C.J. Zuurbier MEng PhD

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C.J. Zuurbier MEng PhD

Position
Research Associate
Main activities
Education, Research
Specialisation
Research into cardiovascular physiology
Focus of research

Cardiovascular disease remains the number one cause of death, not only in the chronic human condition (cardiac infarction, heart failure, diabetes), but also in many acute traumatic hospital conditions (cardiac by-pass surgery, PTCI and acute myocardial infarction, cardiogenic shock, sepsis). Our research is directed at the understanding of the 1) mechanisms through which current novel succesfull diabetes medicine (SGLT2 inhibitors) reduce cardiovascular events (heart failure, diastolic dysfunction, cardiac infarction) and 2) crucial cellular mechanisms underlying death/survival programs of the heart cell in these acute traumatic hospital conditions conditions and at the development of treatments to push the cell death/survival programs into the direction of survival.


In our current models, with emphasis on its translation to the clinic and human condition (taking into account co-morbidities, drugs commonly used in human treatment and clinical relevant anesthetic regimens), we primarily focus on 1) unraveling of the working mechanisms of SGLT2 inhibitors, and 2) the decisive role that mitochondria play in the setting of cardiac death induced by periods of ischemia (lack of oxygen, blood flow). Attention is especially given to 1) empagliflozin, and 2) the glycolytic enzyme hexokinase II, of which its binding to mitochondria is highly regulated and is of paramount importance to protect mitochondria and thereby combat cardiac cell death in almost all of the above conditions.
 

 RESEARCH EMPHASIS ON:

 

A) THERAPY AGAINST INFARCT DEVELOPMENT, MITOCHONDRIA-MEDIATED CELL DEATH, AND INNATE IMMUNITY INVOLVEMENT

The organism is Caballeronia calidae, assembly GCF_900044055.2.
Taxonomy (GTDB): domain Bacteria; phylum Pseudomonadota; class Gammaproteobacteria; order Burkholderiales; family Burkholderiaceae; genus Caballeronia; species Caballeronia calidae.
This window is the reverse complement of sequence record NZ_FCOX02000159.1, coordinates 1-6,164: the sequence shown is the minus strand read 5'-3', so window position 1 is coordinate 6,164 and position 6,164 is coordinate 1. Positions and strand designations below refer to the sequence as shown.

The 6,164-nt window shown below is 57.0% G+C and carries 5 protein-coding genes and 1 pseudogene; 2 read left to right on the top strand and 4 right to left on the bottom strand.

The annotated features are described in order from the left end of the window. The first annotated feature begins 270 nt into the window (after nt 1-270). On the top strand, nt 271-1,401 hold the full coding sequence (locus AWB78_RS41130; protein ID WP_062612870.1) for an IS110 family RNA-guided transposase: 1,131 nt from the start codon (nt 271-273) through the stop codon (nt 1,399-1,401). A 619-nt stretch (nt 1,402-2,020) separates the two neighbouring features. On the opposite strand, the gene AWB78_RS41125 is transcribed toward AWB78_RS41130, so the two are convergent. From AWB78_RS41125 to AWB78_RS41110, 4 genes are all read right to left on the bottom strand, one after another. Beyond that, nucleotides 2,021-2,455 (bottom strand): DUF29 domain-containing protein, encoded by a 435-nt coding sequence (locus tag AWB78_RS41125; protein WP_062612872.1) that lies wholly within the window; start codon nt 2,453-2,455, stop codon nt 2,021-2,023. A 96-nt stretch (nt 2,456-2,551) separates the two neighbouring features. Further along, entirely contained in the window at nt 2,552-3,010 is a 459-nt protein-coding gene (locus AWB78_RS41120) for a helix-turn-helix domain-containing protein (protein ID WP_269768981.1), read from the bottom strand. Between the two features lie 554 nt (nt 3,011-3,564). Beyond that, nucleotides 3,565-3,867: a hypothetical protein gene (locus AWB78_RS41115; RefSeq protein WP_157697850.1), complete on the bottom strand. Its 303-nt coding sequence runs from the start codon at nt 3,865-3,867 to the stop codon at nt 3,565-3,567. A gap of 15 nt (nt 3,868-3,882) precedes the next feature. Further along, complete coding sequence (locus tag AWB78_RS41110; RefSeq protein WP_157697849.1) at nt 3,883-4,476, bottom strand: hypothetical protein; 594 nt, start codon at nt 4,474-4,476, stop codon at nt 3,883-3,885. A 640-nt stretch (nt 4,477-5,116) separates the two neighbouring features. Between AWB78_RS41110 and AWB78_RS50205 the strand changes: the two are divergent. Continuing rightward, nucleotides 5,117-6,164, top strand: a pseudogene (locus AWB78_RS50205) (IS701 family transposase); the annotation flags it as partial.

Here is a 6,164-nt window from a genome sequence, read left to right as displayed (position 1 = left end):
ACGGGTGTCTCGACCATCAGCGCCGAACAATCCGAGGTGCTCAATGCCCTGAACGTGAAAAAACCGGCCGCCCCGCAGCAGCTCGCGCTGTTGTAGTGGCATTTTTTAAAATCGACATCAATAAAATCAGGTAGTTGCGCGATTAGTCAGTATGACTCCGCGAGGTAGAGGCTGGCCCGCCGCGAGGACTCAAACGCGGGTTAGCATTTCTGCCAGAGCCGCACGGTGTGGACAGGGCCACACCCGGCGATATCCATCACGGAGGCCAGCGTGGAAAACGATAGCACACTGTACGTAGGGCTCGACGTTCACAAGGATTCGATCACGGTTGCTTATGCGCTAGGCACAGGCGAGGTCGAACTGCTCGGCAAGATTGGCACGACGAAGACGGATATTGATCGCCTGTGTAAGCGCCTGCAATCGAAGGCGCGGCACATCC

B) UNDERSTANDING INTERACTION BETWEEN DIABETES AND HEART FAILURE FOR THERAPY DEVELOPMENT

 

C) EXPERTISE CENTRE ON EX VIVO CARDIAC FUNCTION and METABOLISM (STABILE ISOTOPES) OF MOUSE HEARTS

 

D) EXPERTISE CENTRE FOR ANIMAL ANESTHESIA

 

Key publications
  • Smeele Kirsten M. A., Southworth Richard, Wu Rongxue, Xie Chaoqin, Nederlof Rianne, Warley Alice, Nelson Jessica K., van Horssen Pepijn, van den Wijngaard Jeroen P., Heikkinen Sami, Laakso Markku, Koeman Anneke, Siebes Maria, Eerbeek Otto, Akar Fadi G., Ardehali Hossein, Hollmann Markus W., Zuurbier Coert J. Disruption of Hexokinase II-Mitochondrial Binding Blocks Ischemic Preconditioning and Causes Rapid Cardiac Necrosis Circulation research 2011;108 (10):1165-9 [PubMed]
  • Wu Rongxue, Smeele Kirsten M., Wyatt Eugene, Ichikawa Yoshihiko, Eerbeek Otto, Sun Lin, Chawla Kusum, Hollmann Markus W., Nagpal Varun, Heikkinen Sami, Laakso Markku, Jujo Kentaro, Wasserstrom J. Andrew, Zuurbier Coert J., Ardehali Hossein Reduction in Hexokinase II Levels Results in Decreased Cardiac Function and Altered Remodeling After Ischemia/Reperfusion Injury Circulation research 2011;108 (1):60-U128 [PubMed]
  • Nederlof Rianne, Xie Chaoqin, Eerbeek Otto, Koeman Anneke, Milstein Dan M. J., Hollmann Markus W., Mik Egbert G., Warley Alice, Southworth Richard, Akar Fadi G., Zuurbier Coert J. Pathophysiological consequences of TAT-HKII peptide administration are independent of impaired vascular function and ensuing ischemia Circulation research 2013;112 (2):e8-13 [PubMed]
  • Nederlof Rianne, Eerbeek Otto, Hollmann Markus W., Southworth Richard, Zuurbier Coert J. Targeting hexokinase II to mitochondria to modulate energy metabolism and reduce ischaemia-reperfusion injury in heart British journal of pharmacology 2014;171 (8):2067-2079 [PubMed]
  • Baartscheer Antonius, Schumacher Cees A., Wüst Rob C. I., Fiolet Jan W. T., Stienen Ger J. M., Coronel Ruben, Zuurbier Coert J. Empagliflozin decreases myocardial cytoplasmic Na+ through inhibition of the cardiac Na+/H+ exchanger in rats and rabbits Diabetologia 2017;60 (3):568-573 [PubMed]
All Publications
Research programmes